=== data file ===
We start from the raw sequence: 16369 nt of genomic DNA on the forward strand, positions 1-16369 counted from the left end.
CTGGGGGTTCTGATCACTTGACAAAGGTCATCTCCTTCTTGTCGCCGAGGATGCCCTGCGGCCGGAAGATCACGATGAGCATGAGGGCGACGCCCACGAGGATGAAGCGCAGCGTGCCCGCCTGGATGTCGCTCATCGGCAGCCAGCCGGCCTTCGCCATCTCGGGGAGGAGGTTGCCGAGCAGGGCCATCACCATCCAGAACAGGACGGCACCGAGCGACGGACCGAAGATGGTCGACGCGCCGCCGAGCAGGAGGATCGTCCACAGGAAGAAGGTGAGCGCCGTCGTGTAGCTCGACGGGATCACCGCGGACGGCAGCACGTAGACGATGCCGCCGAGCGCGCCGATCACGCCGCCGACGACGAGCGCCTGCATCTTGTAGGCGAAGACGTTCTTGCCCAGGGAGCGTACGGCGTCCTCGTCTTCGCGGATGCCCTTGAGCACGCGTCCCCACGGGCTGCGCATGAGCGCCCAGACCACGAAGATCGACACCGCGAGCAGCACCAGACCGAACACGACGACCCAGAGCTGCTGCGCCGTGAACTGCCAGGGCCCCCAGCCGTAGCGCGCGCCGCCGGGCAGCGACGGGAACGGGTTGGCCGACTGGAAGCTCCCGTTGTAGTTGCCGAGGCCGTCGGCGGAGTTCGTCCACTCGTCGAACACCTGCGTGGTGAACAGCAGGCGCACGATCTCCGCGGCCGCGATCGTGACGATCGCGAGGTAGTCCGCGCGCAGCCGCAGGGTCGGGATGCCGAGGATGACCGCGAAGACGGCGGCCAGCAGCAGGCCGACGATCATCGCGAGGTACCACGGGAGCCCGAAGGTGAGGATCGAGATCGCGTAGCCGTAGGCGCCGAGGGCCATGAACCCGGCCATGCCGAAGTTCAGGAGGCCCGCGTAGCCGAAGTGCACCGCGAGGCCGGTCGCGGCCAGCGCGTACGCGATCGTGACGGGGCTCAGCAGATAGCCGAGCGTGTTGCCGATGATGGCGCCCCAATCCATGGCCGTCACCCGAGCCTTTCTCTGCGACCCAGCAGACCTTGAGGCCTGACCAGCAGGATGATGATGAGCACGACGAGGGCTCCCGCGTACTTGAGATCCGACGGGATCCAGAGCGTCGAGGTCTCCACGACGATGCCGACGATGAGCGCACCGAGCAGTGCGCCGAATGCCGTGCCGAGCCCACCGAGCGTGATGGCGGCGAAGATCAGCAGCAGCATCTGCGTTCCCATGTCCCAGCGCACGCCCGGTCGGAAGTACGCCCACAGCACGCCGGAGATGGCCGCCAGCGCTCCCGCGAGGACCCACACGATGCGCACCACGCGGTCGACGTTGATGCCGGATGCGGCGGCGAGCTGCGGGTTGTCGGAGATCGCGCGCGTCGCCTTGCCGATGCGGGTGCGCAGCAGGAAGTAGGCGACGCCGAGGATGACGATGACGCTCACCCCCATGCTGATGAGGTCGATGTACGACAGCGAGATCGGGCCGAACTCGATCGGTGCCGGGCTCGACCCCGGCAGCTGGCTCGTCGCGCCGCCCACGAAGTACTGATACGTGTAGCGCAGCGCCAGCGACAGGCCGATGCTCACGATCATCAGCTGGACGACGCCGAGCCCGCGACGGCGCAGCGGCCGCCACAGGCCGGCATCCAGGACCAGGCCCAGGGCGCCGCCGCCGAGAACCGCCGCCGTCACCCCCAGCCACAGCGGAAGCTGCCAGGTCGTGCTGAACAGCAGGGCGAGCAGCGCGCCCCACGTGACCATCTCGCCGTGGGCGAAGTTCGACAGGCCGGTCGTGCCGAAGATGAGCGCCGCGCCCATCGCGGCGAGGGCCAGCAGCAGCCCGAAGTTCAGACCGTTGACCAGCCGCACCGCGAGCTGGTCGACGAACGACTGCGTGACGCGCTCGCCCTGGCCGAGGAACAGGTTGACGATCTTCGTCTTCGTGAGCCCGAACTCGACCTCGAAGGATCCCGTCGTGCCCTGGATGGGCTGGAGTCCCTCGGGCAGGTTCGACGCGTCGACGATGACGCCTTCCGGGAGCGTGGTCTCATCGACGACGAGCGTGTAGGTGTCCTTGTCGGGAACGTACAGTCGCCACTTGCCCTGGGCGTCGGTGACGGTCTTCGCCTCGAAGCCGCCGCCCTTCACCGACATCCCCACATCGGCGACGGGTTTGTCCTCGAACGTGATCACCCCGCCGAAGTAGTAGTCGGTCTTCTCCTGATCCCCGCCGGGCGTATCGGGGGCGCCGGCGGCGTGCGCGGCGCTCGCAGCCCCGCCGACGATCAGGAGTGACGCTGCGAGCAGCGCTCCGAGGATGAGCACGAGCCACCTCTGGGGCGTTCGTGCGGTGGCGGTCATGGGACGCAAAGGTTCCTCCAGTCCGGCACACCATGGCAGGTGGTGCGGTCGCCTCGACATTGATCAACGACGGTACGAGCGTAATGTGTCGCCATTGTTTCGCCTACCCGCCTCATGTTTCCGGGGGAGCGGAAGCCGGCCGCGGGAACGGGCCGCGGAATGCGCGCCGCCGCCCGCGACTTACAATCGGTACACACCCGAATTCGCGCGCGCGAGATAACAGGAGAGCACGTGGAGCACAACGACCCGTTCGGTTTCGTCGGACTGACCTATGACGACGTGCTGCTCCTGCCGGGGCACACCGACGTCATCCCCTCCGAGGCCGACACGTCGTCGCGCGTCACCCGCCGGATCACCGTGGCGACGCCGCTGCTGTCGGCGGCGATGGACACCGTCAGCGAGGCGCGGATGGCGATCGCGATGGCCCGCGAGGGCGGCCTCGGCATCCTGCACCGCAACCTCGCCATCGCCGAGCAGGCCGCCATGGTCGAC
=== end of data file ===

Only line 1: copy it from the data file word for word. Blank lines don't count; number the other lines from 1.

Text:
We start from the raw sequence: 16369 nt of genomic DNA on the forward strand, positions 1-16369 counted from the left end.